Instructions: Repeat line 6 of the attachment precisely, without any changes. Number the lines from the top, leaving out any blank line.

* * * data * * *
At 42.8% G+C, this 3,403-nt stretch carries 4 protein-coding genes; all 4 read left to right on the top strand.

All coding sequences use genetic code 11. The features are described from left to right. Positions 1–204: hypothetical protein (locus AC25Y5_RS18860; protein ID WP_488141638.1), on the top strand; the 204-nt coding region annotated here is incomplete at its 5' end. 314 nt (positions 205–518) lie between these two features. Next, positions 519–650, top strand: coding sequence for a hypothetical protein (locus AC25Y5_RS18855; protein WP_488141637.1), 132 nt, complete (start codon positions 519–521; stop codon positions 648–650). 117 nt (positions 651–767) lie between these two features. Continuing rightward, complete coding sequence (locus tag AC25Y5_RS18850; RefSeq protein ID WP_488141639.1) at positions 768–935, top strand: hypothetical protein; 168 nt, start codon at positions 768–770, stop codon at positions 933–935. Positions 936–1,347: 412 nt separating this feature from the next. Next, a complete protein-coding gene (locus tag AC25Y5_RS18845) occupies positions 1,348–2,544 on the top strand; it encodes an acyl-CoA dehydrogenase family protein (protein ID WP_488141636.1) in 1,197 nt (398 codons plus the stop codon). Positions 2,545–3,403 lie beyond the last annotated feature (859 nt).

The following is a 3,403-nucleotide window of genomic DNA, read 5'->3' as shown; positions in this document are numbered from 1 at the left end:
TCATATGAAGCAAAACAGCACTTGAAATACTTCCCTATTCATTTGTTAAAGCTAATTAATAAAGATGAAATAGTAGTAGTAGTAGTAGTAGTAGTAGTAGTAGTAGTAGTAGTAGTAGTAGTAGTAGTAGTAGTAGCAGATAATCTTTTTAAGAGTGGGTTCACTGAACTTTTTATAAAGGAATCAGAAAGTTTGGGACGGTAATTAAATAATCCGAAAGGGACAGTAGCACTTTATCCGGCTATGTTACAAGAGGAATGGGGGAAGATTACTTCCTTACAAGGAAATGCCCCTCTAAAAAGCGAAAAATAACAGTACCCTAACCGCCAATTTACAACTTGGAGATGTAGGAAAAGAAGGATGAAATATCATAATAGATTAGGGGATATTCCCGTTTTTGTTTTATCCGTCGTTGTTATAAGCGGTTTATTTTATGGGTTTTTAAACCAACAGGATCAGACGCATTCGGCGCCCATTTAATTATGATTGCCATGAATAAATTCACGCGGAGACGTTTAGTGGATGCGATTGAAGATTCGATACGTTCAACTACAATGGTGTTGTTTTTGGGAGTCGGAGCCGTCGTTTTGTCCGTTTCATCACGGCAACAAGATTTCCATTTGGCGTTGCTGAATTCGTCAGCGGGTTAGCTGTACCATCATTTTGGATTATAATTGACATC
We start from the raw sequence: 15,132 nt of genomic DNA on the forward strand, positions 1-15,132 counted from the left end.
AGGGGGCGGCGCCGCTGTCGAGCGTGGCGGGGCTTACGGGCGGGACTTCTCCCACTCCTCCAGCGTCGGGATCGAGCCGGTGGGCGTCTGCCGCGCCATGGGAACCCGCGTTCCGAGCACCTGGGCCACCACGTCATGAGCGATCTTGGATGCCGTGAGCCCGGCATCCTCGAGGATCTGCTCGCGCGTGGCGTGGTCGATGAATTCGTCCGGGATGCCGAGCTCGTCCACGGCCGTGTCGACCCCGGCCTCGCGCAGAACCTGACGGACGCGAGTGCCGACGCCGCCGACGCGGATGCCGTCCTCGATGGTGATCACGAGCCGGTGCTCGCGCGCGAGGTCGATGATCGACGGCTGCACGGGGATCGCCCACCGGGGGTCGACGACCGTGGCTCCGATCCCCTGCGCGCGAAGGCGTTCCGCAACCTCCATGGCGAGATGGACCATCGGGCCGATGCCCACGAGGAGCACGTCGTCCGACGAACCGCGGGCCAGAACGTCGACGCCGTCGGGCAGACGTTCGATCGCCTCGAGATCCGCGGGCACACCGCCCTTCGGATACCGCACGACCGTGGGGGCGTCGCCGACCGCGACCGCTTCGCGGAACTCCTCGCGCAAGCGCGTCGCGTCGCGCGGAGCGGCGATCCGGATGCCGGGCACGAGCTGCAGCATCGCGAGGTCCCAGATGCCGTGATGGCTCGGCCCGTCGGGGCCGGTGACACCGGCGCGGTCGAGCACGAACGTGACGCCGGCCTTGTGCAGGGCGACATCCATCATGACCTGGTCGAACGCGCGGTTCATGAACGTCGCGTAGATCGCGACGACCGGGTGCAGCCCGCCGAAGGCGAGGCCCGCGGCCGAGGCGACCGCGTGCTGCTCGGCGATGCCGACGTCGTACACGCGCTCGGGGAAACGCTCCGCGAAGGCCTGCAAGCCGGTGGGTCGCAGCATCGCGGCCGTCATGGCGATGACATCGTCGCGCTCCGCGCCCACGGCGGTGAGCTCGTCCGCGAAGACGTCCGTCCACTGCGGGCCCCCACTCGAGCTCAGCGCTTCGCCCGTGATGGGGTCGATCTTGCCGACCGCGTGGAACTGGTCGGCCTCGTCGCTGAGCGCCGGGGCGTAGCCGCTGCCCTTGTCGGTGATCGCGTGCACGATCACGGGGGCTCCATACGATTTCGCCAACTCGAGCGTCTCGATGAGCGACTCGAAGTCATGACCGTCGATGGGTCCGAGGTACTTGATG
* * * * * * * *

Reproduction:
AGGGGGCGGCGCCGCTGTCGAGCGTGGCGGGGCTTACGGGCGGGACTTCTCCCACTCCTCCAGCGTCGGGATCGAGCCGGTGGGCGTCTGCCGCGCCATGGGAACCCGCGTTCCGAGCACCTGGGCCACCACGTCATGAGCGATCTTGGATGCCGTGAGCCCGGCATCCTCGAGGATCTGCTCGCGCGTGGCGTGGTCGATGAATTCGTCCGGGATGCCGAGCTCGTCCACGGCCGTGTCGACCCCGGCCTCGCGCAGAACCTGACGGACGCGAGTGCCGACGCCGCCGACGCGGATGCCGTCCTCGATGGTGATCACGAGCCGGTGCTCGCGCGCGAGGTCGATGATCGACGGCTGCACGGGGATCGCCCACCGGGGGTCGACGACCGTGGCTCCGATCCCCTGCGCGCGAAGGCGTTCCGCAACCTCCATGGCGAGATGGACCATCGGGCCGATGCCCACGAGGAGCACGTCGTCCGACGAACCGCGGGCCAGAACGTCGACGCCGTCGGGCAGACGTTCGATCGCCTCGAGATCCGCGGGCACACCGCCCTTCGGATACCGCACGACCGTGGGGGCGTCGCCGACCGCGACCGCTTCGCGGAACTCCTCGCGCAAGCGCGTCGCGTCGCGCGGAGCGGCGATCCGGATGCCGGGCACGAGCTGCAGCATCGCGAGGTCCCAGATGCCGTGATGGCTCGGCCCGTCGGGGCCGGTGACACCGGCGCGGTCGAGCACGAACGTGACGCCGGCCTTGTGCAGGGCGACATCCATCATGACCTGGTCGAACGCGCGGTTCATGAACGTCGCGTAGATCGCGACGACCGGGTGCAGCCCGCCGAAGGCGAGGCCCGCGGCCGAGGCGACCGCGTGCTGCTCGGCGATGCCGACGTCGTACACGCGCTCGGGGAAACGCTCCGCGAAGGCCTGCAAGCCGGTGGGTCGCAGCATCGCGGCCGTCATGGCGATGACATCGTCGCGCTCCGCGCCCACGGCGGTGAGCTCGTCCGCGAAGACGTCCGTCCACTGCGGGCCCCCACTCGAGCTCAGCGCTTCGCCCGTGATGGGGTCGATCTTGCCGACCGCGTGGAACTGGTCGGCCTCGTCGCTGAGCGCCGGGGCGTAGCCGCTGCCCTTGTCGGTGATCGCGTGCACGATCACGGGGGCTCCATACGATTTCGCCAACTCGAGCGTCTCGATGAGCGACTCGAAGTCATGACCGTCGATGGGTCCGAGGTACTTGATG